John A. Caddell, founder and chairman of the board of Caddell Construction Co., has been inducted into the Alabama Construction Hall of Fame.
The Hall of Fame was established in 2000 to honor and recognize outstanding individuals in the construction industry.
Caddell joins M. Miller Gorrie, founder and CEO of Brasfield & Gorrie LLC, the late Winton “Red” Blount, founder of Blount International in Montgomery; George Edwards, former owner of Richardson Construction Co. in Birmingham; the late D.W. “Bill” Ellard, of Ellard Contracting Co. Inc. in Birmingham; Paul B. Krebs, of Paul B. Krebs & Associates Inc., of Birmingham; and Nicholas H. Holmes Jr., of Holmes & Holmes Architects in Mobile, in the Hall of Fame.
Caddell’s career was outlined during his induction:
“John Caddell is the model of hard work. His life demonstrates how personal optimism and ambition can touch the lives of people around the world. John was born and raised in Montgomery, AL, where he also started his construction career … working in his father’s floor sanding business.
“He left Montgomery in 1948 to earn a degree in building construction from Georgia Tech in Atlanta. He worked his way through school by taking jobs with Atlanta-area companies such as Munford Company [an insulation and weather stripping firm] and Southern Zonalite [a producer of vermiculite].
“Then, like today, John placed a special emphasis on his family. He married his childhood sweetheart, Joyce Kirby, in 1951 while at Georgia Tech. They would be inseparable, traveling together and raising a family which included daughter Cathy and sons Michael, Kirby, Jeff and Chris.
“As John was graduating from Georgia Tech he saw a blind ad in an Atlanta newspaper offering a job in Montgomery. The location was right for John and his bride and after asking some hometown friends and family he discovered the company was right as well — Blount Brothers. At that time the company performed heavy and bridge construction, such as Birmingham’s First Avenue viaduct over Sloss Furnaces. John was hired as an estimator but had to postpone his career to serve two years with the military as an installation engineer on an airbase in Texas.
“When he returned to Blount he quickly worked his way up to project manager where he oversaw many projects including ’Complex 37’ at Cape Canaveral, where Apollo astronauts rode Saturn rockets toward the moon. He became vice president of Blount and by 1969 was made president of the building division. Simultaneously, Red Blount was serving as Postmaster General, which meant the company could not bid on government contracts. Nonetheless, John led the company to increase its project load with larger and more complex projects such as the New Orleans Superdome. He also extended the company’s overseas projects that included the $3-billion King Saud University in Saudi Arabia.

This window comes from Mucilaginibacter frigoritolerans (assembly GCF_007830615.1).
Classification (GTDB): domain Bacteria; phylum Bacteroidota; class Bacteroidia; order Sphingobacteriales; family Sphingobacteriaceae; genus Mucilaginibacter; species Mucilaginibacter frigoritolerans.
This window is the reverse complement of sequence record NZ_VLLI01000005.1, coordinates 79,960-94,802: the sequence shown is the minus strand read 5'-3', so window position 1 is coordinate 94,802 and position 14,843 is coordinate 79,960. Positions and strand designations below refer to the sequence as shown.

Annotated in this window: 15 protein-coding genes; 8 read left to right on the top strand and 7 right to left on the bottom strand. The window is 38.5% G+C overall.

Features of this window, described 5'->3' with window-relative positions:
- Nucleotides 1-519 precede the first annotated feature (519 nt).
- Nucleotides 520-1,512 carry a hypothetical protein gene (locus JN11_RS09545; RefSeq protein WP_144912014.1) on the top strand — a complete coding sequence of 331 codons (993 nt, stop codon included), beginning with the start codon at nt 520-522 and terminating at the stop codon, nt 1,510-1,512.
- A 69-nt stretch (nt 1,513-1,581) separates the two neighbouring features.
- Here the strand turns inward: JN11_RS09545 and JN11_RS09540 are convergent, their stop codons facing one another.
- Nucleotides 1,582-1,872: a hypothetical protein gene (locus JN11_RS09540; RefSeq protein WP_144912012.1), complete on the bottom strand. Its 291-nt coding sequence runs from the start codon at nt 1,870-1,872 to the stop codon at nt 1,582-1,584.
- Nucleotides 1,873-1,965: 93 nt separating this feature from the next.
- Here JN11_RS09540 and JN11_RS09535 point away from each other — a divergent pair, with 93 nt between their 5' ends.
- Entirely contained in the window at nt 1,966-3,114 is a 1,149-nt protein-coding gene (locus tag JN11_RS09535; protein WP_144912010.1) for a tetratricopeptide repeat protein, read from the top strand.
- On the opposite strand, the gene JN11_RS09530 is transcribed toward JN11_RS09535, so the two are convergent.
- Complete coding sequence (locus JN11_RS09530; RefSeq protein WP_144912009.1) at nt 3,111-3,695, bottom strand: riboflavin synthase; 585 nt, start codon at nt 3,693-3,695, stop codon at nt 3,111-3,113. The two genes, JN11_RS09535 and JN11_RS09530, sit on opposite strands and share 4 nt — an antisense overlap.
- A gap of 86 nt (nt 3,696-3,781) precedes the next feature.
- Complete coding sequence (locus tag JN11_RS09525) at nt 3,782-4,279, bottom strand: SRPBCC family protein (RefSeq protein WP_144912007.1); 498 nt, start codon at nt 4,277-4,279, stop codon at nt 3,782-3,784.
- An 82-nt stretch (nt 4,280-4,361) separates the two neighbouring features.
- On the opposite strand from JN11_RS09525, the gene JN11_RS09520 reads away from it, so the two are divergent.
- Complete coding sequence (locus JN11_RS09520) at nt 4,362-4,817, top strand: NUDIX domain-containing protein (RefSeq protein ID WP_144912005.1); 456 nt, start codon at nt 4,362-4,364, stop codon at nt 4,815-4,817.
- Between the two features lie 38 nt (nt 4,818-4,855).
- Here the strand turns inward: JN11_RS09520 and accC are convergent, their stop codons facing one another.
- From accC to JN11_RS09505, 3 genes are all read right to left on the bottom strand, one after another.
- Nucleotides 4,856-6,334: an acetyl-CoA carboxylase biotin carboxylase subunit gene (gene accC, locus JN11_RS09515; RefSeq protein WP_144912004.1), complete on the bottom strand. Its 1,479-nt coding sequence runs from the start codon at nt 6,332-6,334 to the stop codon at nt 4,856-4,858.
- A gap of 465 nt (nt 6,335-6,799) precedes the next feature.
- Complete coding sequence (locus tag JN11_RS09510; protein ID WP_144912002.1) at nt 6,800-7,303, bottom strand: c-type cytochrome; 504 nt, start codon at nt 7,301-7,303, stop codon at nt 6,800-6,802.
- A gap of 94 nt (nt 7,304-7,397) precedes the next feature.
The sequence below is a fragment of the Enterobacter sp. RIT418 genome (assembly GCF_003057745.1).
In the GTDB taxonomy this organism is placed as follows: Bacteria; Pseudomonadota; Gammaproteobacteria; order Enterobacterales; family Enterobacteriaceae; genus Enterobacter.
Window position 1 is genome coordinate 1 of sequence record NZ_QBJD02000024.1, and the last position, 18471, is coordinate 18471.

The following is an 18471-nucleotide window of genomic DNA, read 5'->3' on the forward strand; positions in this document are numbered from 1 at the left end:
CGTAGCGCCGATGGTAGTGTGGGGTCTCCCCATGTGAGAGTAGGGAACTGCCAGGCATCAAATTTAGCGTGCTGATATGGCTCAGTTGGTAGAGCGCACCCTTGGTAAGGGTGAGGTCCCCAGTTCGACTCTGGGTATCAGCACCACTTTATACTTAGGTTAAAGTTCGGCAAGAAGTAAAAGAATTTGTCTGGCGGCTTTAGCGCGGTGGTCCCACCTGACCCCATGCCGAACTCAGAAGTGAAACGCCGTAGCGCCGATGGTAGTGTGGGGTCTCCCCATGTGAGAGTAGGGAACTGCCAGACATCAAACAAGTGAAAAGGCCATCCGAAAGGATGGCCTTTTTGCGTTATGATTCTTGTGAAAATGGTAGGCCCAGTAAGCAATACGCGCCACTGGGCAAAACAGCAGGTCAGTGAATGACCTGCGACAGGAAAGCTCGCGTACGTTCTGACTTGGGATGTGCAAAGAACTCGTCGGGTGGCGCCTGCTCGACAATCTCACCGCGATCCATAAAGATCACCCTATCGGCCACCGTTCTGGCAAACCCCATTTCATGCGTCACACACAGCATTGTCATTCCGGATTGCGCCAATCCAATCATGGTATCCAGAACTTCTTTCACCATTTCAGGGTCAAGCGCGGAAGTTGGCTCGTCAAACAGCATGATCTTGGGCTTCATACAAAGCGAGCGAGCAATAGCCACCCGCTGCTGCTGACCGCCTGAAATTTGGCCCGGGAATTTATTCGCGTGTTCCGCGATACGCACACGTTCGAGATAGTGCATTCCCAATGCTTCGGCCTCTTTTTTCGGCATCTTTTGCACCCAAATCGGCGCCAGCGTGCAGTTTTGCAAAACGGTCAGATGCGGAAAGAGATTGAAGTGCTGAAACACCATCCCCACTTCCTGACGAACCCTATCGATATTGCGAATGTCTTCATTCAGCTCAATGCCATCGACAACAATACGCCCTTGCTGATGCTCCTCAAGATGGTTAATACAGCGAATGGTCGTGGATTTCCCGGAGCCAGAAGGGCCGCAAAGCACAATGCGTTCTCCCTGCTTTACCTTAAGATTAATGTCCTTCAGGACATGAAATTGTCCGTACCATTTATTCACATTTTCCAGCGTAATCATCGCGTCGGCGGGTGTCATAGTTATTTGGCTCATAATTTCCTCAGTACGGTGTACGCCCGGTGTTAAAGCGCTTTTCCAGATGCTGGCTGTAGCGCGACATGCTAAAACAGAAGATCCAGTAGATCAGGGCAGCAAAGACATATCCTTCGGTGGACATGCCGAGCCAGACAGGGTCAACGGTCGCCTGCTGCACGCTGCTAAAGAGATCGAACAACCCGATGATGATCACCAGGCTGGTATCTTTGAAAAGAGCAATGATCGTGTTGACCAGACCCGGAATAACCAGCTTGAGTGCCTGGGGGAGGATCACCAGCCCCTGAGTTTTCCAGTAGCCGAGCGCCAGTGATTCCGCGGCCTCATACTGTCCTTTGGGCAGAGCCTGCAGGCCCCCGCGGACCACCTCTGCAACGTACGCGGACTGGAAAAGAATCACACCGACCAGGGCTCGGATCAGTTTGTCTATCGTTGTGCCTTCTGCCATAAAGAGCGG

“Coordinating construction on foreign soil is intricate work that requires a thorough knowledge of construction and skills in diplomacy. John executed each project masterfully. After 14 years, the company changed its name to reflect its successful business overseas — Blount International. Under John’s leadership as chairman and chief executive officer, the company increased its revenue from $67 million to $600 million.
“But in 1983, after 31 years of success and growth, Red Blount asked John to leave Blount International to make room for a new company president — his son, Winton Blount III. Red Blount later admitted that letting John go was a grave mistake.
“At 51, John had to decide where to take his career. His family helped him make the decision. John opened his own company — Caddell Construction. The family ran the business from John’s home at first, but quickly added employees. Just after two years, Caddell Construction Company moved out of the Caddell home. Projects grew as well and soon Caddell Construction was bidding on projects large enough to involve Blount International. Attracted by John’s ability to identify worthwhile projects and his optimistic management style, Blount executives began migrating to Caddell Construction. And in the early 90s, Caddell purchased Blount’s construction business.
“The projects that followed earned Caddell numerous awards. Engineering News record magazine named Caddell the 88th largest design/build contractor in the country. John has been honored with many awards including the Georgia Tech distinguished Alumni Award.
“John has developed two global construction companies during his career, enhanced the skylines in more than a dozen countries, and earned international respect and acclaim for Alabama’s construction community. For his contributions and his character, he is our inductee into the Construction Hall of Fame.”
To be eligible for induction in the Alabama Construction Hall of Fame, one must have served the Alabama construction industry — as a general contractor, a specialty contractor or supplier, an architect, or an engineer — for at least 25 years.
The Alabama Construction Hall of Fame highlights the accomplishments and importance of the industry that the inductees worked so hard to promote and improve.
Members and staff of the Alabama AGC founded and maintain the Alabama Construction Hall of Fame.
(This story was reprinted from the March/April 2005 edition of the Alabama AGC’s “Action News.”)